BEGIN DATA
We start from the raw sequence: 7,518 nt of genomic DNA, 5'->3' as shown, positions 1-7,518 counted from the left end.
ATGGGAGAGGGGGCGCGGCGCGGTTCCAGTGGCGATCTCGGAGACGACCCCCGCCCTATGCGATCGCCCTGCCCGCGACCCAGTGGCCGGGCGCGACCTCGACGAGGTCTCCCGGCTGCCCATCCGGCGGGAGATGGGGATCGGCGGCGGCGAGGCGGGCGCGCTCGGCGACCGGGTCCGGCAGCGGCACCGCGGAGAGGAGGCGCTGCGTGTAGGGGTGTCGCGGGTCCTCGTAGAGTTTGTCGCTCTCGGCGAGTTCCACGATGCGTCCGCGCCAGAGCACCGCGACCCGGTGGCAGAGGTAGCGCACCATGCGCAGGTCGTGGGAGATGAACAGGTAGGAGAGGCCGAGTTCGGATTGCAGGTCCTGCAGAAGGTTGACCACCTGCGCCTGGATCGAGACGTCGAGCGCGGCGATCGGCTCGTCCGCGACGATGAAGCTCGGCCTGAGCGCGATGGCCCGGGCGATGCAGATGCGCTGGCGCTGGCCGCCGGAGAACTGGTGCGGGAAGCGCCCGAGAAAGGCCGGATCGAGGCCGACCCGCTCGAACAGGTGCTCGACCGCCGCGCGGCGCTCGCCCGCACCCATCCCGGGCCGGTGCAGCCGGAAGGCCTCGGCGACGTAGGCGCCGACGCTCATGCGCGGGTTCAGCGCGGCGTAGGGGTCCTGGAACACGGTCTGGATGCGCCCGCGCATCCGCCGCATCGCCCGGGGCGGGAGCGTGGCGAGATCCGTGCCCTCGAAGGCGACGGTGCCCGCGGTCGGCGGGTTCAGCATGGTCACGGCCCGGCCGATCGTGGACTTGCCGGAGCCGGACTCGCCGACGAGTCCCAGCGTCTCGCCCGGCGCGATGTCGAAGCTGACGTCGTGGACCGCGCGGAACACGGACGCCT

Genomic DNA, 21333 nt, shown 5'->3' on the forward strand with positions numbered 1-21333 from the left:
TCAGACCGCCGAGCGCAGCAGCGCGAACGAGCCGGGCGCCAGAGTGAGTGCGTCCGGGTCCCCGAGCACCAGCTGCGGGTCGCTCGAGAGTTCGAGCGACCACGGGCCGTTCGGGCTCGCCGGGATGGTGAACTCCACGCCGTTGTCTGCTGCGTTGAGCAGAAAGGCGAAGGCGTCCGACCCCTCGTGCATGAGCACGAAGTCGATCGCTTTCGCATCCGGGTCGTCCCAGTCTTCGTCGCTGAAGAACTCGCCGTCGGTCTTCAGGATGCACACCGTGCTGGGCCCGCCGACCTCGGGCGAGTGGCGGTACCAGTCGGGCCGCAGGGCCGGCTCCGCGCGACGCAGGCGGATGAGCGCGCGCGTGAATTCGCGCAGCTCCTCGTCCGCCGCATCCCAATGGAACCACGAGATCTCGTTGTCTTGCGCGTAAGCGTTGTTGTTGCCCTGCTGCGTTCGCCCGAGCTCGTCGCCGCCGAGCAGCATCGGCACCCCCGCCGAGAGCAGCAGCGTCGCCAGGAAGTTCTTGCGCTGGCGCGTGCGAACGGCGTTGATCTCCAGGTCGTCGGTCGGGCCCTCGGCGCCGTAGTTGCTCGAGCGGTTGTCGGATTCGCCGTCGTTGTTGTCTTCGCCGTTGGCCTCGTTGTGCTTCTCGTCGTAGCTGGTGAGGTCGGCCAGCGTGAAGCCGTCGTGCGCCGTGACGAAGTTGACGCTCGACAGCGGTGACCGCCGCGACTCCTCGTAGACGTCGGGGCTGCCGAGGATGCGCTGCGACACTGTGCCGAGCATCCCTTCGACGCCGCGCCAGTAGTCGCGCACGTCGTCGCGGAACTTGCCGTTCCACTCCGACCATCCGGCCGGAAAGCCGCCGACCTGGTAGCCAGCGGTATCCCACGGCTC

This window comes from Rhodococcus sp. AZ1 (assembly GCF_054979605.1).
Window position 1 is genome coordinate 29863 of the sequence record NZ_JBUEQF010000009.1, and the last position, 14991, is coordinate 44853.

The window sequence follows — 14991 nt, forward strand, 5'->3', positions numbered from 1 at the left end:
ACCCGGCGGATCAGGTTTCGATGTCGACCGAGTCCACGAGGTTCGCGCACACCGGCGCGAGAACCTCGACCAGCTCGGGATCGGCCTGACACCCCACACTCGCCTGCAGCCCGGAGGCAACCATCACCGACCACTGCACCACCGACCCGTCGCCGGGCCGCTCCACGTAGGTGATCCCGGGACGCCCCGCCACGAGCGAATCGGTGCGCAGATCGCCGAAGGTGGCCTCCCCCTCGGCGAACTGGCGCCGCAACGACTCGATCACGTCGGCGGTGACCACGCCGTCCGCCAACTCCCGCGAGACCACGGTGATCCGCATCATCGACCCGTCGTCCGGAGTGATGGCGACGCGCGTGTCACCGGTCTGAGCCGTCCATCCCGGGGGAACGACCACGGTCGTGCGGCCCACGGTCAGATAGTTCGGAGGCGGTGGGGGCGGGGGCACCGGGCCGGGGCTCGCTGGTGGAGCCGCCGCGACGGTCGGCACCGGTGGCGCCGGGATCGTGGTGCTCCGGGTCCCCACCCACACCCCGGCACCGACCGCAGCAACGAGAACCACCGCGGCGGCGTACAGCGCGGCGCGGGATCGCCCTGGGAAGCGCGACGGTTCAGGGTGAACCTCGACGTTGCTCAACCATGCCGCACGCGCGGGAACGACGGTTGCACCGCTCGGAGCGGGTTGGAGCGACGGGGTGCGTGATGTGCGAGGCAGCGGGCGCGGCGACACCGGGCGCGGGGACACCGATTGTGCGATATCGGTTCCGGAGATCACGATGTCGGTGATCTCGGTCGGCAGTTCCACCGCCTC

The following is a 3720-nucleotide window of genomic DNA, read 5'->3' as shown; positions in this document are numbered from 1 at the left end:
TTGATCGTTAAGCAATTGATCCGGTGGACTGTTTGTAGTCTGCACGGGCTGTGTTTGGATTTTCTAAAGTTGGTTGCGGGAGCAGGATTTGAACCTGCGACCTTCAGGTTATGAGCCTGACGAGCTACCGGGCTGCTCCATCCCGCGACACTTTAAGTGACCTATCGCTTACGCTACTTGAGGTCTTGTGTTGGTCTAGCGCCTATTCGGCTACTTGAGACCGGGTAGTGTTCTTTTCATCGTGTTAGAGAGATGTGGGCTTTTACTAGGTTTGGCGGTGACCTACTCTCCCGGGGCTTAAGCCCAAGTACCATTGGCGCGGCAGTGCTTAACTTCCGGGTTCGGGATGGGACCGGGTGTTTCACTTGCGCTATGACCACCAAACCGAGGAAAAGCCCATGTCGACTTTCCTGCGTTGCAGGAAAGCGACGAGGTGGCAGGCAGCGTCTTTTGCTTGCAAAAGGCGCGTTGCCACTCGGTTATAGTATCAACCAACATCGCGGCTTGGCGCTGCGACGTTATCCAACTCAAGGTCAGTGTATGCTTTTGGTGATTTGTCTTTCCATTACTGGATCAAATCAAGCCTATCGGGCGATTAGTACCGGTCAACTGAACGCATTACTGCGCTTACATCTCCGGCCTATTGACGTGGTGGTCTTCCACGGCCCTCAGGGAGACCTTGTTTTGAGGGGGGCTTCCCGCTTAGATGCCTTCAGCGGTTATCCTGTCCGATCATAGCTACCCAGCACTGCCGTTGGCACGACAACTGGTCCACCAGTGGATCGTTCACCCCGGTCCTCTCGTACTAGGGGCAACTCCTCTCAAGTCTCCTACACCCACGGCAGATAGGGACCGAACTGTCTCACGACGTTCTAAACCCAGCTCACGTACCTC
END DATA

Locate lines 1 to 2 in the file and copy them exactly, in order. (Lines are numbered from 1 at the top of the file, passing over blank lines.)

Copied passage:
We start from the raw sequence: 7,518 nt of genomic DNA, 5'->3' as shown, positions 1-7,518 counted from the left end.
ATGGGAGAGGGGGCGCGGCGCGGTTCCAGTGGCGATCTCGGAGACGACCCCCGCCCTATGCGATCGCCCTGCCCGCGACCCAGTGGCCGGGCGCGACCTCGACGAGGTCTCCCGGCTGCCCATCCGGCGGGAGATGGGGATCGGCGGCGGCGAGGCGGGCGCGCTCGGCGACCGGGTCCGGCAGCGGCACCGCGGAGAGGAGGCGCTGCGTGTAGGGGTGTCGCGGGTCCTCGTAGAGTTTGTCGCTCTCGGCGAGTTCCACGATGCGTCCGCGCCAGAGCACCGCGACCCGGTGGCAGAGGTAGCGCACCATGCGCAGGTCGTGGGAGATGAACAGGTAGGAGAGGCCGAGTTCGGATTGCAGGTCCTGCAGAAGGTTGACCACCTGCGCCTGGATCGAGACGTCGAGCGCGGCGATCGGCTCGTCCGCGACGATGAAGCTCGGCCTGAGCGCGATGGCCCGGGCGATGCAGATGCGCTGGCGCTGGCCGCCGGAGAACTGGTGCGGGAAGCGCCCGAGAAAGGCCGGATCGAGGCCGACCCGCTCGAACAGGTGCTCGACCGCCGCGCGGCGCTCGCCCGCACCCATCCCGGGCCGGTGCAGCCGGAAGGCCTCGGCGACGTAGGCGCCGACGCTCATGCGCGGGTTCAGCGCGGCGTAGGGGTCCTGGAACACGGTCTGGATGCGCCCGCGCATCCGCCGCATCGCCCGGGGCGGGAGCGTGGCGAGATCCGTGCCCTCGAAGGCGACGGTGCCCGCGGTCGGCGGGTTCAGCATGGTCACGGCCCGGCCGATCGTGGACTTGCCGGAGCCGGACTCGCCGACGAGTCCCAGCGTCTCGCCCGGCGCGATGTCGAAGCTGACGTCGTGGACCGCGCGGAACACGGACGCCT